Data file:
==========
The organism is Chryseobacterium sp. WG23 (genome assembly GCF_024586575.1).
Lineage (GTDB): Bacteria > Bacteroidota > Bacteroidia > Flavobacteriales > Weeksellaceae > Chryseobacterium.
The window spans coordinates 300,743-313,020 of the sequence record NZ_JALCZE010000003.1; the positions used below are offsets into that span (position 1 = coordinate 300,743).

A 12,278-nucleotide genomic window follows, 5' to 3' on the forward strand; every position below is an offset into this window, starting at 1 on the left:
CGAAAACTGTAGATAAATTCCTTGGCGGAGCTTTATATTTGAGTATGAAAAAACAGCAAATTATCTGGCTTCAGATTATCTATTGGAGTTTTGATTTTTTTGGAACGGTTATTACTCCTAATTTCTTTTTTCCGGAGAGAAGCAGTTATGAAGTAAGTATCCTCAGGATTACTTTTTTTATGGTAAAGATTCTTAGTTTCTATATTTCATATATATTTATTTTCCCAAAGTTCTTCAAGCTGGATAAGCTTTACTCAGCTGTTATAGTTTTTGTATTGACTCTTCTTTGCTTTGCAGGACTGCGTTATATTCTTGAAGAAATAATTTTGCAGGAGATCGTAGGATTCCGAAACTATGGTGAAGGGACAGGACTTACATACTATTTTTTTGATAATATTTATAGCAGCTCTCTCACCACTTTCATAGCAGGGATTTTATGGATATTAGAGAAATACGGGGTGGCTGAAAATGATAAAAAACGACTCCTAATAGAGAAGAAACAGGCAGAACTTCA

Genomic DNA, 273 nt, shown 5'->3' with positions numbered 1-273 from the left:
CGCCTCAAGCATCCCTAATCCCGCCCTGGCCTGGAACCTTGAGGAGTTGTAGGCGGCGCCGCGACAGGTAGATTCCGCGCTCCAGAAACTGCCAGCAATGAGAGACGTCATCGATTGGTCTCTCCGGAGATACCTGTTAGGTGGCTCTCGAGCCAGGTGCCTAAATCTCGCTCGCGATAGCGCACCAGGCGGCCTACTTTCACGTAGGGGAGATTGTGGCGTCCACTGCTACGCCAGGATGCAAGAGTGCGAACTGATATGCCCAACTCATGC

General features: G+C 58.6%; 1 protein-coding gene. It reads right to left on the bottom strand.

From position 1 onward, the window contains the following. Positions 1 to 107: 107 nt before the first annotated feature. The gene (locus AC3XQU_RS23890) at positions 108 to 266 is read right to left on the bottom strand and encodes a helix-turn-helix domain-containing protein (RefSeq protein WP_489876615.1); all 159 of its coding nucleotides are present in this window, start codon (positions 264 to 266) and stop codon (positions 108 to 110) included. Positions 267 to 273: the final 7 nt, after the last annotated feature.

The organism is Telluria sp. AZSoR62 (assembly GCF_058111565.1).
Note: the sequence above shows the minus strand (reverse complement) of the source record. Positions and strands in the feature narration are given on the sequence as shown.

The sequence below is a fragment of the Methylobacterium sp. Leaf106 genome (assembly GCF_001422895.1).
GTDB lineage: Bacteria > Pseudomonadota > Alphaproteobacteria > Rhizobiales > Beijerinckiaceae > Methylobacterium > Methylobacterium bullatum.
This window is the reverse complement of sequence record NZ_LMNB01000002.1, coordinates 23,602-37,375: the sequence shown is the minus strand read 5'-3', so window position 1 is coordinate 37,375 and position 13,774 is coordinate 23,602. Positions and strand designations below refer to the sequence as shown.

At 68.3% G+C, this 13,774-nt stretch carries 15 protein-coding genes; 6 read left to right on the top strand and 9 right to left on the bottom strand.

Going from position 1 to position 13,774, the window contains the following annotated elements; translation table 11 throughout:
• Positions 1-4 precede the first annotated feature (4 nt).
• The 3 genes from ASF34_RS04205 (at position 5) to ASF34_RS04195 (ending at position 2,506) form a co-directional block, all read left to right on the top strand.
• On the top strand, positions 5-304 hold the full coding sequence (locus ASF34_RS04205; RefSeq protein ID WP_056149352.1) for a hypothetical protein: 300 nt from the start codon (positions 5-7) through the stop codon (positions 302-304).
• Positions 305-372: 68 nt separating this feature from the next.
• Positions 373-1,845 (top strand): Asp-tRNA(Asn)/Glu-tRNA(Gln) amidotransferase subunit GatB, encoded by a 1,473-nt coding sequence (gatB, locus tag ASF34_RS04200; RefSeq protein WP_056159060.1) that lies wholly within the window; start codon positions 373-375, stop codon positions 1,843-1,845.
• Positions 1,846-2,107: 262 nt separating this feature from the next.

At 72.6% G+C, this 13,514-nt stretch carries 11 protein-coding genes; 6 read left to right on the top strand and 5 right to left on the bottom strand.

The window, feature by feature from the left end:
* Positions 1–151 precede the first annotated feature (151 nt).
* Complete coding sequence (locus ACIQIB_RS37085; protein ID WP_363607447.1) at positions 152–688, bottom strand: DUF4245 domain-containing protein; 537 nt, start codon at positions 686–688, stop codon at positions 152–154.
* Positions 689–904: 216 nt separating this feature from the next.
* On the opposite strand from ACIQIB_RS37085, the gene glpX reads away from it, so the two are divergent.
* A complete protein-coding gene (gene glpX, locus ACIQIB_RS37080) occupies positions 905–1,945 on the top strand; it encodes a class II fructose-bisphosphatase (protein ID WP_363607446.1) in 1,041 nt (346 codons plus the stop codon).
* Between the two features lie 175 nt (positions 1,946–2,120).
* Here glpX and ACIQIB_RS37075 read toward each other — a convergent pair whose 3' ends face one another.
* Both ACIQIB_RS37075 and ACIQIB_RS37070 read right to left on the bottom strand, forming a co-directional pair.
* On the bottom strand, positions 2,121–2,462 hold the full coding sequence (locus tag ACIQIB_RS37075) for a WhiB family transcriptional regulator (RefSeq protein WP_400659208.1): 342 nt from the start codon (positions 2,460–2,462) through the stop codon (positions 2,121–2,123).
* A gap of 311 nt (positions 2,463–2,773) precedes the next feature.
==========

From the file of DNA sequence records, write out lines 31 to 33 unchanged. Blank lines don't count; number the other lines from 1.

* Here glpX and ACIQIB_RS37075 read toward each other — a convergent pair whose 3' ends face one another.
* Both ACIQIB_RS37075 and ACIQIB_RS37070 read right to left on the bottom strand, forming a co-directional pair.
* On the bottom strand, positions 2,121–2,462 hold the full coding sequence (locus tag ACIQIB_RS37075) for a WhiB family transcriptional regulator (RefSeq protein WP_400659208.1): 342 nt from the start codon (positions 2,460–2,462) through the stop codon (positions 2,121–2,123).